Did you know that approximately 25-27% of the population in the United States now lives in a community association, condominium community, or housing cooperative?
It’s true, according to The 2019-2020 U.S. National and State Statistical Review for Community Association Data.
Facts and Figures
In 2019, there were 351,000 communities, comprised of 27.2 million housing units, and 73.9 residents. Homeowner associations account for about 58-63% of the totals, condominium communities 35-40%, and cooperatives, 2-4%. The number of community associations in the U.S. is expected to grow by another 1,000 to 3,000 in 2020.
California is the state with the largest number of community associations (49,200). Washington state has 10,495, while Oregon has only 3,885.
An estimated $96 billion is collected from homeowners annually for assessments, and associations’ economic contributions in 2019 is estimated at $289 billion. Most of this money is spent in the associations’ local economy for products and services.
Why Have Community Associations Increased in Popularity?
Homeowners benefit from living in a community association because the association helps protect property values, it maintains common areas and amenities (such as roads, parks, and pools), they have the opportunity to take an active role in the management of the community, and they receive extra support with neighborhood issues that may arise.
With many local municipalities facing fiscal challenges, a community association can privatize some of the public functions traditionally belonging to state and local government (e.g., road maintenance, snow and trash removal, and stormwater management).
There has also been a consistent effort to increase the percentage of homeowners in the U.S., and since the 1960s, condominiums have served as a great starting point for first-time homeowners.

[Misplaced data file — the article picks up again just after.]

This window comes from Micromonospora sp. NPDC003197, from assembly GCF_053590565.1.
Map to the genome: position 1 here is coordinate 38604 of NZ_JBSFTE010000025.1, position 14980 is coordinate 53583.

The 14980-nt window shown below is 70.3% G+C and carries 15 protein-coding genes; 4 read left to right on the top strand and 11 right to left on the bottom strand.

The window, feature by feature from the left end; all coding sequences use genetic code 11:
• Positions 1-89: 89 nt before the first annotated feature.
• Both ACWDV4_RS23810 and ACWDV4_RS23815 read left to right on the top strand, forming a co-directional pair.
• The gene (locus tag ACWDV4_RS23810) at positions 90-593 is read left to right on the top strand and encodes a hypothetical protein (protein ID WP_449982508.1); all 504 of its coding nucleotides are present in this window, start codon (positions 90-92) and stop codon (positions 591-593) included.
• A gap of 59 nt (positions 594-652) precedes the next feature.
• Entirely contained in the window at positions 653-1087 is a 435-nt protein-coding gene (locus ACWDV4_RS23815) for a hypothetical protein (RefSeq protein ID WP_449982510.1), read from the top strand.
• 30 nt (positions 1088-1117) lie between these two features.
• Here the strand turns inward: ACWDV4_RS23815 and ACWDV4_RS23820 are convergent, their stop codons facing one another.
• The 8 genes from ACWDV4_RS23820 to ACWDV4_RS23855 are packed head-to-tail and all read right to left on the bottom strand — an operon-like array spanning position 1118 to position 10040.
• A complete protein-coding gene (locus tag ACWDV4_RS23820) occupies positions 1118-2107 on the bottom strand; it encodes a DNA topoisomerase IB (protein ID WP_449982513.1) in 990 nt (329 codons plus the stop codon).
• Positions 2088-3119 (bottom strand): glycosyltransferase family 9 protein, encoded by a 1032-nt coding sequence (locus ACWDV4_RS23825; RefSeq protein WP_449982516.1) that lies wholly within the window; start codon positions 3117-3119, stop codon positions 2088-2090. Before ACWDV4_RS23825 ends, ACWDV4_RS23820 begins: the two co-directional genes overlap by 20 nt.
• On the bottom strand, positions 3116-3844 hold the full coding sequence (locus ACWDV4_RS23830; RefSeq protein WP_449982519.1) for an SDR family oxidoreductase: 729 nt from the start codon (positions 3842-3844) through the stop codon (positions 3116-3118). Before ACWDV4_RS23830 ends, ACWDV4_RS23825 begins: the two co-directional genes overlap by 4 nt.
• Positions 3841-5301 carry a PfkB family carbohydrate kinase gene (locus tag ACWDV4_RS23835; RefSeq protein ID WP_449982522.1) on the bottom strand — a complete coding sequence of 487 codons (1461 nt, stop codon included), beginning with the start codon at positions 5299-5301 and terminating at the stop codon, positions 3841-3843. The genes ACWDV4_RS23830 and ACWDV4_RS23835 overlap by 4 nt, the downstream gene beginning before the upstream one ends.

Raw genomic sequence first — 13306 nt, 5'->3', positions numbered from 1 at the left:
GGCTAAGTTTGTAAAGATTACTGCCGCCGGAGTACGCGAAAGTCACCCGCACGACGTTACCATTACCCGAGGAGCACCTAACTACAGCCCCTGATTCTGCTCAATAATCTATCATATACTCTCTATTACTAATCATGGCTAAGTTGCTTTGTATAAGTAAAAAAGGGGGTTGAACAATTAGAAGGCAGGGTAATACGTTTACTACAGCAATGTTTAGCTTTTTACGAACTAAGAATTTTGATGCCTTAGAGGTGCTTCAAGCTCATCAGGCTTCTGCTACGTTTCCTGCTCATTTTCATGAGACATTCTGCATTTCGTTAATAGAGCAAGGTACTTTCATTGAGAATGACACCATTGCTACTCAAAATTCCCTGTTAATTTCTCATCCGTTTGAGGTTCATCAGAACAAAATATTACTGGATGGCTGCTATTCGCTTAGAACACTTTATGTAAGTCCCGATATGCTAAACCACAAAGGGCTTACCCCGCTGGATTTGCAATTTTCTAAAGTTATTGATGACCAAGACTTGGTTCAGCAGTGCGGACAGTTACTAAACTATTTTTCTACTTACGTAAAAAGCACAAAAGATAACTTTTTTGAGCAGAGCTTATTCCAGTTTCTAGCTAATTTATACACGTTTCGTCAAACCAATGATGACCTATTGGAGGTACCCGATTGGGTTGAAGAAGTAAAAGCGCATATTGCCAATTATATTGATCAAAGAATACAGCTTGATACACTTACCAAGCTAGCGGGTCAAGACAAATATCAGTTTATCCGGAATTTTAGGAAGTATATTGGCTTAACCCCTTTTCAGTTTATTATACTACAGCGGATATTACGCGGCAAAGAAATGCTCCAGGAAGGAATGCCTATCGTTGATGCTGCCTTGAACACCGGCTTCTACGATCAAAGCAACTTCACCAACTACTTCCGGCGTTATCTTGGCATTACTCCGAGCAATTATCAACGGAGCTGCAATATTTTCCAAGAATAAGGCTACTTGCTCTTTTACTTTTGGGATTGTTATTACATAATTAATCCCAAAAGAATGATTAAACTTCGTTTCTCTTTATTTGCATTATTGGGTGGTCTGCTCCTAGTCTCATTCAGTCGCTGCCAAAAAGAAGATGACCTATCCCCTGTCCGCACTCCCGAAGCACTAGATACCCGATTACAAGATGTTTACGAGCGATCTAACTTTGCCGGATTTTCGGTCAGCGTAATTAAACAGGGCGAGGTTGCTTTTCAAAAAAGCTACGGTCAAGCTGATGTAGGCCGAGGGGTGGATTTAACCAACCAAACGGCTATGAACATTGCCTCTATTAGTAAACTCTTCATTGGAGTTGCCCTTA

"Municipalities (i.e. cities) want to reduce their costs of maintenance overall for landscaping, roads, storm ponds, wetland etc. Most states now require that any area not titled to an individual homeowner be designated a common area for that development. If there is common area, then there must be a vehicle to maintain it, and that vehicle is an HOA."
~Carmen Villarma, President of AMS
The Role of Professional Association Management
According to the report, the number of self-managed community associations is 30-40%. This means they do not employ a professional manager, or management company, to run the association. The other 60-70% of associations are managed by 8,000-9,000 management companies across the nation, with 100,000-105,000 employees, and 55,000-60,000 community association managers.
AMS Association Management Services NW has been providing professional management for homeowner and condominium associations in the Pacific Northwest since 1985. We are continually adapting our business in response to the growing numbers of homeowner associations.